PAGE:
MA: The government has recently issued a country-wide lockdown, with only essential services left up and running. It is forbidden to be out and about. If you leave the house, you have to carry a certificate stating why you are out and there are roaming police patrols. People mostly only go out to get their provisions and only a few food stores are open — there are long queues and people keep their distance. People in general understand. It feels like wartime, and the emptiness, the face masks and all that have set a new tone altogether. It is scary. 

MM: How have people been coping with this?

MA: There has been a lot of community networking. And generally, people who tend to have strong opinions and be critical of the system have come to terms with the fact that this crisis is really scary, and that a new rhythm has to be followed. Families are checking on each other. Neighbors are checking on each other. I can say something good is coming out of this, in terms of social cohesion. But of course, the worrying thing is the socioeconomic effect of the quarantine, and this is something people are worrying about. 

MM: So what were the early responses that caused the crisis and were later  deemed a mistake by Italian officials? 

MA: At the beginning, there had been a lot of attention toward people coming back from China, who were quarantined in dedicated infectious disease hospitals. The policy at the beginning had been to trace and isolate infected cases and test people they came into contact with. But the problem is that many people with respiratory symptoms and no apparent ties to China were going in and out of the emergency rooms in the hospitals and no one imagined it could be COVID-19 rather than seasonal flu. With the two-week incubation period and range of symptoms, a much wider group of people are carrying the virus than those originally sought out by the authorities, and social distancing is indeed the only way to contain it. So now all efforts are toward making people stay at home. There is a telephone triage system to screen potentially affected patients without sending them to the hospital, and anyone with a fever and respiratory symptoms is considered at risk irrespective of the contact the individual has had.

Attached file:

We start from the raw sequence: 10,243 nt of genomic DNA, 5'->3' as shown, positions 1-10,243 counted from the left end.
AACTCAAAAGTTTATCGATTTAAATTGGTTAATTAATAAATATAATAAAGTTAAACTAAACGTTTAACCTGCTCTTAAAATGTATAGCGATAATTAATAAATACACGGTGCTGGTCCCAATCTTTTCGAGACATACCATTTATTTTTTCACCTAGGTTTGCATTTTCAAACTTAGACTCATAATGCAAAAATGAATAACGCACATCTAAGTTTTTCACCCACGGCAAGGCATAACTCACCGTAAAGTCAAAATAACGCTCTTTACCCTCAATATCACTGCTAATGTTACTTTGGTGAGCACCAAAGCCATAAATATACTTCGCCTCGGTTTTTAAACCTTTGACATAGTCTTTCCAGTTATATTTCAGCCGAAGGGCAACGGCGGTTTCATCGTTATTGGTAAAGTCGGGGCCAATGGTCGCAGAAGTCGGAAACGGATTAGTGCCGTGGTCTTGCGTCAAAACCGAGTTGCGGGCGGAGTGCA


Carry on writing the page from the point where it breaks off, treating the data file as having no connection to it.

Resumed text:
MM: COVID-19 is highlighting a crisis in healthcare worldwide. How is this manifesting in Italy?

MA: There is a free and accessible public healthcare system in Italy but there have been some major cuts over the last 30 years. The numbers of doctors, nurses and ICU beds have been reduced. With the increase in COVID-19 cases, there is no place in hospitals for everyone, especially because those COVID-19 patients who need the ICU end up staying there for a long time, so there is no turnover for new patients. Lombardy, which is the most affected region in Italy, also has probably the most efficient health system in the country, but nevertheless it’s struggling. We went from having select hospitals dedicated to treating COVID-19 patients, to all hospitals with a few exceptions (such as the cancer institute) turned into COVID-19 hospitals. This means that people suffering from other diseases, even severe ones, have no place in these hospitals and risk dying of otherwise treatable causes such as a heart attack.

MM: As a doctor yourself, and someone following the quarantine with the rest of your country, where does hope lie for you?

MA: We know from the Chinese experience that this epidemic can be stopped with strict social distancing. I really hope that people understand the bigger picture and, even if they are young and healthy, stay at home to protect those who would not survive the infection.